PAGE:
Two science articles caught my eye yesterday. The first tells us that scientists have learned that children in poverty have 6% lesser brain surface mass than children who live in affluence. (As aside – the “framing” of this article is so offensive to me with the use of the word “sad” speaking volumes about the author isnt thinking about any children they actually KNOW). If this is the case – along with the evidence that children experiencing the toxic stress of poverty develop less than their potential working memory (as in what they most need to get good grades in school) then we are seeing the emergence of compelling scientific evidence that should transcend any American meme about how people get what they earn and that people just need to pull themselves up by the bootstraps. Now those arguments must be silenced because – of course! – no one will knowingly place little children in situations that effect their brain development, condemning them for all time to a less-than status in our society. No one would do that knowing what we know. Right? Stay tuned!
But wait! There is hope! The second article is how -even when children are living in toxic stress poverty – their outcomes are greatly improved with the care and attention of at least one nurturing adult – say, like a child care teacher???? Science of Resilience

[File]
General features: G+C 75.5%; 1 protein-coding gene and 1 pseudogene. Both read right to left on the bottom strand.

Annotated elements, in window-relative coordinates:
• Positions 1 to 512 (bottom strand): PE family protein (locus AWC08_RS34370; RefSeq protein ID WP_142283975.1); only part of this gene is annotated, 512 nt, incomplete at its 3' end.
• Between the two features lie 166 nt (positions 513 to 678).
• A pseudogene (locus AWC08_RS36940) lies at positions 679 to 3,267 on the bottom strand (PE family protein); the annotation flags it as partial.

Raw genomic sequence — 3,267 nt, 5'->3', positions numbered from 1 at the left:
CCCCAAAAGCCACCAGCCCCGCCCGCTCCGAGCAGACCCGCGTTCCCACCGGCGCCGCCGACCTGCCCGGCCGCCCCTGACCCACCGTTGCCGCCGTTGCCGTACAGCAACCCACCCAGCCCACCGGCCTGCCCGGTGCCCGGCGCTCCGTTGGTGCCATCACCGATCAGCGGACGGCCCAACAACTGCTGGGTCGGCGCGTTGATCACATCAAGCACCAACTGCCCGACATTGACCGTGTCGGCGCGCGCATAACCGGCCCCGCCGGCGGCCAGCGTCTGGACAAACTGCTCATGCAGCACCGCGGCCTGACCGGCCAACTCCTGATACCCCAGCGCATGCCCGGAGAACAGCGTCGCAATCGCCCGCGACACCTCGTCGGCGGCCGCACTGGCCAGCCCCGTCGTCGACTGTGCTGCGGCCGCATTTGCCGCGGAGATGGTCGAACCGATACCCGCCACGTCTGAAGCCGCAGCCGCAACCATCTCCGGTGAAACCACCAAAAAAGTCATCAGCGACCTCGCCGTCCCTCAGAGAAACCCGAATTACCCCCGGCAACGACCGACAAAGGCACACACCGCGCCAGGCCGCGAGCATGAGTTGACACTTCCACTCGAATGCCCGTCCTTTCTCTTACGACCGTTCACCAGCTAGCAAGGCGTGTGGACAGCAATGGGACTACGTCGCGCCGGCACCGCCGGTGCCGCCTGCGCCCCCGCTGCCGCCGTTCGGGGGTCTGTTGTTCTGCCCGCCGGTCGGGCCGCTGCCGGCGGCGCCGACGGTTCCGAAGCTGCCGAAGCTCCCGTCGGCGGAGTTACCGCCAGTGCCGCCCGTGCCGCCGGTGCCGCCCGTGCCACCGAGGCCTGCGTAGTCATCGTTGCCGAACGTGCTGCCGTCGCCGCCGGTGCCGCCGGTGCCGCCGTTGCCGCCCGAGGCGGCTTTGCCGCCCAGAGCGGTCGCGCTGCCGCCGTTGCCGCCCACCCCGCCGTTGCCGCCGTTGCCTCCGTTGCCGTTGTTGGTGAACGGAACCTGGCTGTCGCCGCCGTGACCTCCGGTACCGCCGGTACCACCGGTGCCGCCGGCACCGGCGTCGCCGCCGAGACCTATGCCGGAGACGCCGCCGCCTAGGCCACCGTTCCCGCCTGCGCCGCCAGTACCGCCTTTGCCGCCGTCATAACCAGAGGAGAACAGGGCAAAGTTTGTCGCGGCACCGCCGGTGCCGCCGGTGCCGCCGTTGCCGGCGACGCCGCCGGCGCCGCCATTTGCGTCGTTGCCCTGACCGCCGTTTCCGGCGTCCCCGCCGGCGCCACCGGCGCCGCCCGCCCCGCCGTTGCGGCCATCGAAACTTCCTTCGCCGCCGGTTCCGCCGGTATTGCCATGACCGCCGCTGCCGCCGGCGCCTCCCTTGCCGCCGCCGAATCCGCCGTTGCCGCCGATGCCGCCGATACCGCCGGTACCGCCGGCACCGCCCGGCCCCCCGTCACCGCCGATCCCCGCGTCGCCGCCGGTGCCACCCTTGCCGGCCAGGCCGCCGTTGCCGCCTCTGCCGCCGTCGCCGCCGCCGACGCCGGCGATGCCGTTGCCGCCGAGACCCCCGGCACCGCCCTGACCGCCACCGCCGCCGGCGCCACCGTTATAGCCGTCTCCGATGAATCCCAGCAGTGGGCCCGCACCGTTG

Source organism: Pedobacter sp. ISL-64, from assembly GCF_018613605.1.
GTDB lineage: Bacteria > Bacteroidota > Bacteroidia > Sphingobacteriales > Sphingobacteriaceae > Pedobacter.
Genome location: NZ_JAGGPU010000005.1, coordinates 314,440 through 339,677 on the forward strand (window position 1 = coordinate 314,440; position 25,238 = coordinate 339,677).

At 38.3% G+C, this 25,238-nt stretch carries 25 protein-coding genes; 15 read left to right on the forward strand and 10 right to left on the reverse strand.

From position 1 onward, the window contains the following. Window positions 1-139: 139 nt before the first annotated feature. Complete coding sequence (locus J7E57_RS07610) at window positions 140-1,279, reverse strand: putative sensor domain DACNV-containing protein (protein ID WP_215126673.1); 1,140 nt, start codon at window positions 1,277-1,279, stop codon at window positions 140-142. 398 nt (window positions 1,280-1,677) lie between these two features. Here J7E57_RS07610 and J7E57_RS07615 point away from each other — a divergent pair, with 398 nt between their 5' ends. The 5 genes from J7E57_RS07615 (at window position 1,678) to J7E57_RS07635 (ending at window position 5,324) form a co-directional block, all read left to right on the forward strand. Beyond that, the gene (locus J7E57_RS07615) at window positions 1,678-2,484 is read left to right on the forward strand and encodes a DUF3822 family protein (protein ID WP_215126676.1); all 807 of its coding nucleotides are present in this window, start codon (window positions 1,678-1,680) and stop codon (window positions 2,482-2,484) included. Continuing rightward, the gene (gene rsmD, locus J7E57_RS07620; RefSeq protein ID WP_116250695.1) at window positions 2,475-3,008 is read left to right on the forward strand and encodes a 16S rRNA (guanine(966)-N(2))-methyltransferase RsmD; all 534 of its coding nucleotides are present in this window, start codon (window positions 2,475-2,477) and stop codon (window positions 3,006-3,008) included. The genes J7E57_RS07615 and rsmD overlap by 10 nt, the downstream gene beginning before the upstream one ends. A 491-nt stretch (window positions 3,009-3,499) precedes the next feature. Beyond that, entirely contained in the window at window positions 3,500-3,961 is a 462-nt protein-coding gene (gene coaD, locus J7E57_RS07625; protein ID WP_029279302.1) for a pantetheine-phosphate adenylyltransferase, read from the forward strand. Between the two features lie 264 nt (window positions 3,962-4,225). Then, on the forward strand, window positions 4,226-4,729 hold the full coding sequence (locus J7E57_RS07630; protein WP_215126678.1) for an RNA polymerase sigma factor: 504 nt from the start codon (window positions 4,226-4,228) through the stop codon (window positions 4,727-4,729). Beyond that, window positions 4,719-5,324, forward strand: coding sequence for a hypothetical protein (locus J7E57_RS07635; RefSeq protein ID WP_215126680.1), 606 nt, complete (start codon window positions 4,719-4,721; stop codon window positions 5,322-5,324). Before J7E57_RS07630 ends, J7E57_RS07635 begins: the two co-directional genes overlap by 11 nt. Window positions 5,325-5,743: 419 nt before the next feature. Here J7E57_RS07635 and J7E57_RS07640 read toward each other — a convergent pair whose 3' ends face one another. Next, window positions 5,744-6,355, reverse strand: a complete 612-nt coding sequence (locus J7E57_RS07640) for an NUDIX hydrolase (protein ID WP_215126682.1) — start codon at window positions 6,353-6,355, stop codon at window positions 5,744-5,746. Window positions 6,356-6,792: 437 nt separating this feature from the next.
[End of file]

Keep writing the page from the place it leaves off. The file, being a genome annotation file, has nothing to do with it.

So knowing this, we would want to optimize the potential for that adult “rescue” relationship to be available for children in poverty, right? We would make sure that that adult wasnt also drowning in the toxic stress of poverty and a high stakes, high demand job. We would ensure that children had reasonable access to one-on-one time with such a powerful intervention so the ratios and group sizes of child care classes would be predicated on optimizing that relationship. And when we had to weigh the costs of such high quality child care with the social costs of lives cast by poverty, then we would see what Heckman and others have been patiently explaining. “If you do not sow in the spring, you will not reap in the autumn” – a profound Irish proverb (!) I joke about profound but apparently we can’t connect these simple cause and effects. Maybe we really do need the simplistic framing of common sense to wake us up to the Law of the Harvest.